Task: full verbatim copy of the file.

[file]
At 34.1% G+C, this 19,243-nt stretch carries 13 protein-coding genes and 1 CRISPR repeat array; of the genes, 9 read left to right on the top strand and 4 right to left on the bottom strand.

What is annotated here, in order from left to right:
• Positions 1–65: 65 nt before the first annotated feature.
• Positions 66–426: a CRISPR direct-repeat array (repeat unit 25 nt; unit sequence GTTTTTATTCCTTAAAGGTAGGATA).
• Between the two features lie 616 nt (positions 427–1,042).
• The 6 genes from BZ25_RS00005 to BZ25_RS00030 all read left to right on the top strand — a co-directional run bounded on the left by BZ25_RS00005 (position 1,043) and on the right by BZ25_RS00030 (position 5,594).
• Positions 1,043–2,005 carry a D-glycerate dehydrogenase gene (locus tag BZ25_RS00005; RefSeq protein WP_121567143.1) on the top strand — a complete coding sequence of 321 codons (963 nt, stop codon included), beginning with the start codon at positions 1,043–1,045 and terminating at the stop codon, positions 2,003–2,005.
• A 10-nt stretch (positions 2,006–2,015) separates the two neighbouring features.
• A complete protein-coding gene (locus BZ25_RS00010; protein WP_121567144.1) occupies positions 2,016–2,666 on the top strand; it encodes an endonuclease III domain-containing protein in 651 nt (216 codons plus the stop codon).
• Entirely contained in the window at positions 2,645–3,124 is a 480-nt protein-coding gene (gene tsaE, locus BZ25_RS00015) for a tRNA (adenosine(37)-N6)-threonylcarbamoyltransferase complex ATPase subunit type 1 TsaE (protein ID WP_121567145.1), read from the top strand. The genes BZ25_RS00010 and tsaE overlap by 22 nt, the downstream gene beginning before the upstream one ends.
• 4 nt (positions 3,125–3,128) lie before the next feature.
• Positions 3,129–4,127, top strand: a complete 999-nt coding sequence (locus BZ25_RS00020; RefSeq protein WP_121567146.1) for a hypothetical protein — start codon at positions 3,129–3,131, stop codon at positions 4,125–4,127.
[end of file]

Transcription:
At 34.1% G+C, this 19,243-nt stretch carries 13 protein-coding genes and 1 CRISPR repeat array; of the genes, 9 read left to right on the top strand and 4 right to left on the bottom strand.

What is annotated here, in order from left to right:
• Positions 1–65: 65 nt before the first annotated feature.
• Positions 66–426: a CRISPR direct-repeat array (repeat unit 25 nt; unit sequence GTTTTTATTCCTTAAAGGTAGGATA).
• Between the two features lie 616 nt (positions 427–1,042).
• The 6 genes from BZ25_RS00005 to BZ25_RS00030 all read left to right on the top strand — a co-directional run bounded on the left by BZ25_RS00005 (position 1,043) and on the right by BZ25_RS00030 (position 5,594).
• Positions 1,043–2,005 carry a D-glycerate dehydrogenase gene (locus tag BZ25_RS00005; RefSeq protein WP_121567143.1) on the top strand — a complete coding sequence of 321 codons (963 nt, stop codon included), beginning with the start codon at positions 1,043–1,045 and terminating at the stop codon, positions 2,003–2,005.
• A 10-nt stretch (positions 2,006–2,015) separates the two neighbouring features.
• A complete protein-coding gene (locus BZ25_RS00010; protein WP_121567144.1) occupies positions 2,016–2,666 on the top strand; it encodes an endonuclease III domain-containing protein in 651 nt (216 codons plus the stop codon).
• Entirely contained in the window at positions 2,645–3,124 is a 480-nt protein-coding gene (gene tsaE, locus BZ25_RS00015) for a tRNA (adenosine(37)-N6)-threonylcarbamoyltransferase complex ATPase subunit type 1 TsaE (protein ID WP_121567145.1), read from the top strand. The genes BZ25_RS00010 and tsaE overlap by 22 nt, the downstream gene beginning before the upstream one ends.
• 4 nt (positions 3,125–3,128) lie before the next feature.
• Positions 3,129–4,127, top strand: a complete 999-nt coding sequence (locus BZ25_RS00020; RefSeq protein WP_121567146.1) for a hypothetical protein — start codon at positions 3,129–3,131, stop codon at positions 4,125–4,127.